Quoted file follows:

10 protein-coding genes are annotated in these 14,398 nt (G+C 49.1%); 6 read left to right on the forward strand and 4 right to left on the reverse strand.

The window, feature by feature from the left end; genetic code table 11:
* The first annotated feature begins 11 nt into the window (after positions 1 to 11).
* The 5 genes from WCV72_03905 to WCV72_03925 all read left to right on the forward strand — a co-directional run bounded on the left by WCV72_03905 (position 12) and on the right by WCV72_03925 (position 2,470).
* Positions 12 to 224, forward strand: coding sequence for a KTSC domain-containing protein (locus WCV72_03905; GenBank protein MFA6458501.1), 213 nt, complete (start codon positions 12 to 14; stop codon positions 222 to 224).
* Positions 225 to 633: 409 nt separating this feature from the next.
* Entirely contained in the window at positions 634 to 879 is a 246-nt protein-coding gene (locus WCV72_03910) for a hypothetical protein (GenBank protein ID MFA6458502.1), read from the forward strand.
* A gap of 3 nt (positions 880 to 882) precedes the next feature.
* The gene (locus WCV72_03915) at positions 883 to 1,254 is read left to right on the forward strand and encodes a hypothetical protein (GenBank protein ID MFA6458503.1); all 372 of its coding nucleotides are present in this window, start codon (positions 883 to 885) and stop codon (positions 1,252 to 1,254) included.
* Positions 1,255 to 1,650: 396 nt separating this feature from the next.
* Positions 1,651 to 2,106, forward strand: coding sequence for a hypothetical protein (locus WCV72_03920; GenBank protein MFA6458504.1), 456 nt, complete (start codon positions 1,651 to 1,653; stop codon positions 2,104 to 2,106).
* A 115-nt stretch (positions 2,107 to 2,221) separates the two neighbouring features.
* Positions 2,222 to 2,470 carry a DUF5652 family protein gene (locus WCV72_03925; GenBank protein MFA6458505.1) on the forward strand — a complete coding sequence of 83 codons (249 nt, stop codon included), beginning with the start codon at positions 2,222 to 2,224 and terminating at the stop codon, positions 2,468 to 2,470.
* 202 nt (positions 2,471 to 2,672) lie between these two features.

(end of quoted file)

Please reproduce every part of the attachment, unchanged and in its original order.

10 protein-coding genes are annotated in these 14,398 nt (G+C 49.1%); 6 read left to right on the forward strand and 4 right to left on the reverse strand.

The window, feature by feature from the left end; genetic code table 11:
* The first annotated feature begins 11 nt into the window (after positions 1 to 11).
* The 5 genes from WCV72_03905 to WCV72_03925 all read left to right on the forward strand — a co-directional run bounded on the left by WCV72_03905 (position 12) and on the right by WCV72_03925 (position 2,470).
* Positions 12 to 224, forward strand: coding sequence for a KTSC domain-containing protein (locus WCV72_03905; GenBank protein MFA6458501.1), 213 nt, complete (start codon positions 12 to 14; stop codon positions 222 to 224).
* Positions 225 to 633: 409 nt separating this feature from the next.
* Entirely contained in the window at positions 634 to 879 is a 246-nt protein-coding gene (locus WCV72_03910) for a hypothetical protein (GenBank protein ID MFA6458502.1), read from the forward strand.
* A gap of 3 nt (positions 880 to 882) precedes the next feature.
* The gene (locus WCV72_03915) at positions 883 to 1,254 is read left to right on the forward strand and encodes a hypothetical protein (GenBank protein ID MFA6458503.1); all 372 of its coding nucleotides are present in this window, start codon (positions 883 to 885) and stop codon (positions 1,252 to 1,254) included.
* Positions 1,255 to 1,650: 396 nt separating this feature from the next.
* Positions 1,651 to 2,106, forward strand: coding sequence for a hypothetical protein (locus WCV72_03920; GenBank protein MFA6458504.1), 456 nt, complete (start codon positions 1,651 to 1,653; stop codon positions 2,104 to 2,106).
* A 115-nt stretch (positions 2,107 to 2,221) separates the two neighbouring features.
* Positions 2,222 to 2,470 carry a DUF5652 family protein gene (locus WCV72_03925; GenBank protein MFA6458505.1) on the forward strand — a complete coding sequence of 83 codons (249 nt, stop codon included), beginning with the start codon at positions 2,222 to 2,224 and terminating at the stop codon, positions 2,468 to 2,470.
* 202 nt (positions 2,471 to 2,672) lie between these two features.